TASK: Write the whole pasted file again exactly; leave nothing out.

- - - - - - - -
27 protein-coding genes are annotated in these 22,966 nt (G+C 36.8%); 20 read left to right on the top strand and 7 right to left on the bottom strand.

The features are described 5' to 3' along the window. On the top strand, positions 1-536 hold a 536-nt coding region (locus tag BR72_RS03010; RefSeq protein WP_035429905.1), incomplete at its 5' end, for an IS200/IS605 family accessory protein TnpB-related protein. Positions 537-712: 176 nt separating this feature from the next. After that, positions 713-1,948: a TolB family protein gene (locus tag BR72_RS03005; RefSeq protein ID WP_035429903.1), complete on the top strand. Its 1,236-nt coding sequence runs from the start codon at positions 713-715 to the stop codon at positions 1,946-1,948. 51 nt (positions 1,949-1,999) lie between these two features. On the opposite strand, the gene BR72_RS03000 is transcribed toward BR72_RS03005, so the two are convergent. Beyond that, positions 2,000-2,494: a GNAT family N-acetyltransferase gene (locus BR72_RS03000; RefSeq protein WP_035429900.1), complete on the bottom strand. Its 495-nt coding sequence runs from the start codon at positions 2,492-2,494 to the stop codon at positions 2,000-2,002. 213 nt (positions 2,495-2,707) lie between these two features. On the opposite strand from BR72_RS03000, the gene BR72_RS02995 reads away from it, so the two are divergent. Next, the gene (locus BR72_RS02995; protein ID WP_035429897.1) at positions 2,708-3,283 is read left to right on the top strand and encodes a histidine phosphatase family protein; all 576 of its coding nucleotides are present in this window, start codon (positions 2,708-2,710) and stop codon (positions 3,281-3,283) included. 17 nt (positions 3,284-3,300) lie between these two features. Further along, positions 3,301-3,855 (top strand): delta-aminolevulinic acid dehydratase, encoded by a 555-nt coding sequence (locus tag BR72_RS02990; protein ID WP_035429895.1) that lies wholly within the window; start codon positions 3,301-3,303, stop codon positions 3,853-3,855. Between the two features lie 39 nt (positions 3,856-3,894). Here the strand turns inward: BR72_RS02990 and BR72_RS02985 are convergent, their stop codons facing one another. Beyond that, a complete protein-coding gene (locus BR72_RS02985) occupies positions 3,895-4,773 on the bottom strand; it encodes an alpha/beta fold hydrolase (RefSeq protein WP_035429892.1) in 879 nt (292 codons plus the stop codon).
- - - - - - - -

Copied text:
27 protein-coding genes are annotated in these 22,966 nt (G+C 36.8%); 20 read left to right on the top strand and 7 right to left on the bottom strand.

The features are described 5' to 3' along the window. On the top strand, positions 1-536 hold a 536-nt coding region (locus tag BR72_RS03010; RefSeq protein WP_035429905.1), incomplete at its 5' end, for an IS200/IS605 family accessory protein TnpB-related protein. Positions 537-712: 176 nt separating this feature from the next. After that, positions 713-1,948: a TolB family protein gene (locus tag BR72_RS03005; RefSeq protein ID WP_035429903.1), complete on the top strand. Its 1,236-nt coding sequence runs from the start codon at positions 713-715 to the stop codon at positions 1,946-1,948. 51 nt (positions 1,949-1,999) lie between these two features. On the opposite strand, the gene BR72_RS03000 is transcribed toward BR72_RS03005, so the two are convergent. Beyond that, positions 2,000-2,494: a GNAT family N-acetyltransferase gene (locus BR72_RS03000; RefSeq protein WP_035429900.1), complete on the bottom strand. Its 495-nt coding sequence runs from the start codon at positions 2,492-2,494 to the stop codon at positions 2,000-2,002. 213 nt (positions 2,495-2,707) lie between these two features. On the opposite strand from BR72_RS03000, the gene BR72_RS02995 reads away from it, so the two are divergent. Next, the gene (locus BR72_RS02995; protein ID WP_035429897.1) at positions 2,708-3,283 is read left to right on the top strand and encodes a histidine phosphatase family protein; all 576 of its coding nucleotides are present in this window, start codon (positions 2,708-2,710) and stop codon (positions 3,281-3,283) included. 17 nt (positions 3,284-3,300) lie between these two features. Further along, positions 3,301-3,855 (top strand): delta-aminolevulinic acid dehydratase, encoded by a 555-nt coding sequence (locus tag BR72_RS02990; protein ID WP_035429895.1) that lies wholly within the window; start codon positions 3,301-3,303, stop codon positions 3,853-3,855. Between the two features lie 39 nt (positions 3,856-3,894). Here the strand turns inward: BR72_RS02990 and BR72_RS02985 are convergent, their stop codons facing one another. Beyond that, a complete protein-coding gene (locus BR72_RS02985) occupies positions 3,895-4,773 on the bottom strand; it encodes an alpha/beta fold hydrolase (RefSeq protein WP_035429892.1) in 879 nt (292 codons plus the stop codon).